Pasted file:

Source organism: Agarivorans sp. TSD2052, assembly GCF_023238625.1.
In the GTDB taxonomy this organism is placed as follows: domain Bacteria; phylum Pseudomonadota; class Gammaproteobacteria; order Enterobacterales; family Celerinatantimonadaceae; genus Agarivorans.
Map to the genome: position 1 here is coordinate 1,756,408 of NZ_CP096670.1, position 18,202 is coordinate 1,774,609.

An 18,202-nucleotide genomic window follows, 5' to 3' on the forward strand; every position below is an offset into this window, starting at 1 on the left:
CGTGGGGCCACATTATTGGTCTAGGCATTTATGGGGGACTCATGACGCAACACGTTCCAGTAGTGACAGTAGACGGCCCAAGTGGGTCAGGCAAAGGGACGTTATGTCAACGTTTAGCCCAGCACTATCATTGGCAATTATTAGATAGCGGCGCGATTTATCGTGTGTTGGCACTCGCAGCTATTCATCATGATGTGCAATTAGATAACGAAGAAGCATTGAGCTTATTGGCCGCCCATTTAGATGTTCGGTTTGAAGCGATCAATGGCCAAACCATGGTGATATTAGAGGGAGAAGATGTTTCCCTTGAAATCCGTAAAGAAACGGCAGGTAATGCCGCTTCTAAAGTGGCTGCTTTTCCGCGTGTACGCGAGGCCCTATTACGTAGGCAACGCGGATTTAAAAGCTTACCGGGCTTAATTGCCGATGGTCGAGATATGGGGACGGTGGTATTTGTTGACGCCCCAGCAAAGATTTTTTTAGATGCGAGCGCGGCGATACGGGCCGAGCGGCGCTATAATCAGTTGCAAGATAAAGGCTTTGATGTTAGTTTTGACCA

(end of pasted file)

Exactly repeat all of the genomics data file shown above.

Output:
Source organism: Agarivorans sp. TSD2052, assembly GCF_023238625.1.
In the GTDB taxonomy this organism is placed as follows: domain Bacteria; phylum Pseudomonadota; class Gammaproteobacteria; order Enterobacterales; family Celerinatantimonadaceae; genus Agarivorans.
Map to the genome: position 1 here is coordinate 1,756,408 of NZ_CP096670.1, position 18,202 is coordinate 1,774,609.

An 18,202-nucleotide genomic window follows, 5' to 3' on the forward strand; every position below is an offset into this window, starting at 1 on the left:
CGTGGGGCCACATTATTGGTCTAGGCATTTATGGGGGACTCATGACGCAACACGTTCCAGTAGTGACAGTAGACGGCCCAAGTGGGTCAGGCAAAGGGACGTTATGTCAACGTTTAGCCCAGCACTATCATTGGCAATTATTAGATAGCGGCGCGATTTATCGTGTGTTGGCACTCGCAGCTATTCATCATGATGTGCAATTAGATAACGAAGAAGCATTGAGCTTATTGGCCGCCCATTTAGATGTTCGGTTTGAAGCGATCAATGGCCAAACCATGGTGATATTAGAGGGAGAAGATGTTTCCCTTGAAATCCGTAAAGAAACGGCAGGTAATGCCGCTTCTAAAGTGGCTGCTTTTCCGCGTGTACGCGAGGCCCTATTACGTAGGCAACGCGGATTTAAAAGCTTACCGGGCTTAATTGCCGATGGTCGAGATATGGGGACGGTGGTATTTGTTGACGCCCCAGCAAAGATTTTTTTAGATGCGAGCGCGGCGATACGGGCCGAGCGGCGCTATAATCAGTTGCAAGATAAAGGCTTTGATGTTAGTTTTGACCA